Great article, James.
Reny Harding

Is this in San Francisco? That’s a key determinant… While it’s true everywhere that execution > idea, it seems to me that in SF, the overwhelming bias is that execution requires a tech co-founder (unless your idea is decidedly un-tech, in which case you may not get funding anyway because the other bias in SF is to tech/software kind of businesses that have high margin/growth potential [of course these are not the only businesses with such potential, but biases work like that]).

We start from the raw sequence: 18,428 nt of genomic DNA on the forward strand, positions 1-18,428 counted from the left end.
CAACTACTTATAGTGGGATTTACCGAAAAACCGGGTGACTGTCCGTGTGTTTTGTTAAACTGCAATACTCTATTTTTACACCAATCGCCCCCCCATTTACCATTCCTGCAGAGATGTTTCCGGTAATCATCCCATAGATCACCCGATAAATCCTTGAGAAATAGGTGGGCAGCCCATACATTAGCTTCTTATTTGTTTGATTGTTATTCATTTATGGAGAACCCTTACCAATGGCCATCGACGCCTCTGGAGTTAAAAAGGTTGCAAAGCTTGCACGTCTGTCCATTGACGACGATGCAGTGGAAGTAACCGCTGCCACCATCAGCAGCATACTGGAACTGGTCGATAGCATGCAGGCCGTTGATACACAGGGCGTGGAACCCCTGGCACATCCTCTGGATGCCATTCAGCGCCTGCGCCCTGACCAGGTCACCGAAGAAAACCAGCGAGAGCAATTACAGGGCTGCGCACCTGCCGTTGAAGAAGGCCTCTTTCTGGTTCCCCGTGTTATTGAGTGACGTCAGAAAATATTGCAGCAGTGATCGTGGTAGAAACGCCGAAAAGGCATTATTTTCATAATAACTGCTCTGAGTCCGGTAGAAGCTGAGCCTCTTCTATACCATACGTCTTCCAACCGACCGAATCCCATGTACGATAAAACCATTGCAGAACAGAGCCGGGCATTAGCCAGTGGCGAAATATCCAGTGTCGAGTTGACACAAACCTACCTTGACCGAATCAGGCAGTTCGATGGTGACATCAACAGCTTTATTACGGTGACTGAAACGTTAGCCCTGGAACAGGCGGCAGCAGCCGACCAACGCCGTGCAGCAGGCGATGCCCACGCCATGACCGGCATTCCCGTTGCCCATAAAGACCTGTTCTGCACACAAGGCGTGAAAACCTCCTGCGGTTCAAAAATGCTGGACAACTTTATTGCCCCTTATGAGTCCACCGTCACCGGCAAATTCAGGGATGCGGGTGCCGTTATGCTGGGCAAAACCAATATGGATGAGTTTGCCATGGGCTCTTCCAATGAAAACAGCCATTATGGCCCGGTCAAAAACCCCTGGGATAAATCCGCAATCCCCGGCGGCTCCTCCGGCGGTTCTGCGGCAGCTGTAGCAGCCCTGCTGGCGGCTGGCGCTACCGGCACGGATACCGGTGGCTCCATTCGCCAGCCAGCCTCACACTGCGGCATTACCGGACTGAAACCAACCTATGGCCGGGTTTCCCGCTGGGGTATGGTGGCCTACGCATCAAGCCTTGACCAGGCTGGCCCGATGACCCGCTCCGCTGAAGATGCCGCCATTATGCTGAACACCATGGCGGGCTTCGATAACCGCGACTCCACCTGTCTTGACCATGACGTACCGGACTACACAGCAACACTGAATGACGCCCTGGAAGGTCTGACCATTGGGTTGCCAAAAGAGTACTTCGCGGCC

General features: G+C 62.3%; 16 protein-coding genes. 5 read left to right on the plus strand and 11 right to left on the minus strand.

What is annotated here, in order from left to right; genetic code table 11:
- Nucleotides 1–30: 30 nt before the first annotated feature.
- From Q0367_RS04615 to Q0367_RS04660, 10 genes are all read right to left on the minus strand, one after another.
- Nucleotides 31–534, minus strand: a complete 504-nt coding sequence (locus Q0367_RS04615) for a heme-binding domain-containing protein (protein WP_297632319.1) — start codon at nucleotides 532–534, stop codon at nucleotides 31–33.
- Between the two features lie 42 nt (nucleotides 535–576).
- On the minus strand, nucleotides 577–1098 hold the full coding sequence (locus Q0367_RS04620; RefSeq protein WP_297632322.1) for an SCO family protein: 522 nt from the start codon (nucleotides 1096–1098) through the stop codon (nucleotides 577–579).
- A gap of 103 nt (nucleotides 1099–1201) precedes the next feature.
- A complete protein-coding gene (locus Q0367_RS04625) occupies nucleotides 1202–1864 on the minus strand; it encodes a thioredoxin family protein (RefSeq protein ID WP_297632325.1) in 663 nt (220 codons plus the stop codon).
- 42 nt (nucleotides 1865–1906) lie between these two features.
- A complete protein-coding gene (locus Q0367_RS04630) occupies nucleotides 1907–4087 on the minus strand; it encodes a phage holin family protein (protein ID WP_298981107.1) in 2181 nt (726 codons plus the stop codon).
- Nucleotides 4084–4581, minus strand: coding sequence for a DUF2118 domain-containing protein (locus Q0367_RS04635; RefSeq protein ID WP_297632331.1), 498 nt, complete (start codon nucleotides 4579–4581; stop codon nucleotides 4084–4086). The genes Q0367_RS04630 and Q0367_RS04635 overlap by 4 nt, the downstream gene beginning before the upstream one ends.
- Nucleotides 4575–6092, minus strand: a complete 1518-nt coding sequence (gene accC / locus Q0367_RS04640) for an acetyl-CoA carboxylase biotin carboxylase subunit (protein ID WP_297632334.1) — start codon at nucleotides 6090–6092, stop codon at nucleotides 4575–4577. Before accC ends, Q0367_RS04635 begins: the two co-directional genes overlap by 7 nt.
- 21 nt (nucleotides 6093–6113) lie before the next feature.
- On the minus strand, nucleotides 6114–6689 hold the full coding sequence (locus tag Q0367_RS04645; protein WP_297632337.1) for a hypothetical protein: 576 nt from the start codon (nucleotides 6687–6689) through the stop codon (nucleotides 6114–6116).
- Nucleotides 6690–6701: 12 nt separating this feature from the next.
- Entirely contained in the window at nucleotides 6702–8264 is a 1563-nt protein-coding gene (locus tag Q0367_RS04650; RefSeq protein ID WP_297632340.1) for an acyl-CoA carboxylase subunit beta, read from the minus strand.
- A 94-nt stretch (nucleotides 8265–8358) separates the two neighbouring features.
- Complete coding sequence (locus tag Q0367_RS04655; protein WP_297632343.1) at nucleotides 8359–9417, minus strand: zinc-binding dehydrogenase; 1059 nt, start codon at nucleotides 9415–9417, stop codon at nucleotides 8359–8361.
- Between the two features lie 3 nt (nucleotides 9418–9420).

Once you ask yourself that question, you have to look at the strength of your network, since that’s what fundraising is based on. If you’re the son of another VC well… that probably significantly affects your chances!

Aside from all that, I don’t think VCs have tolerance to wait. Ideas are almost never unique in today’s world. I went to a networking event where the icebreaker was to come up with an idea in groups and then pitch. One group’s idea was basically a carbon copy of an app already on the market (down to the cute name), and they swear they hadn’t heard of the other app yet.

Good luck!

One clap, two clap, three clap, forty?

By clapping more or less, you can signal to us which stories really stand out.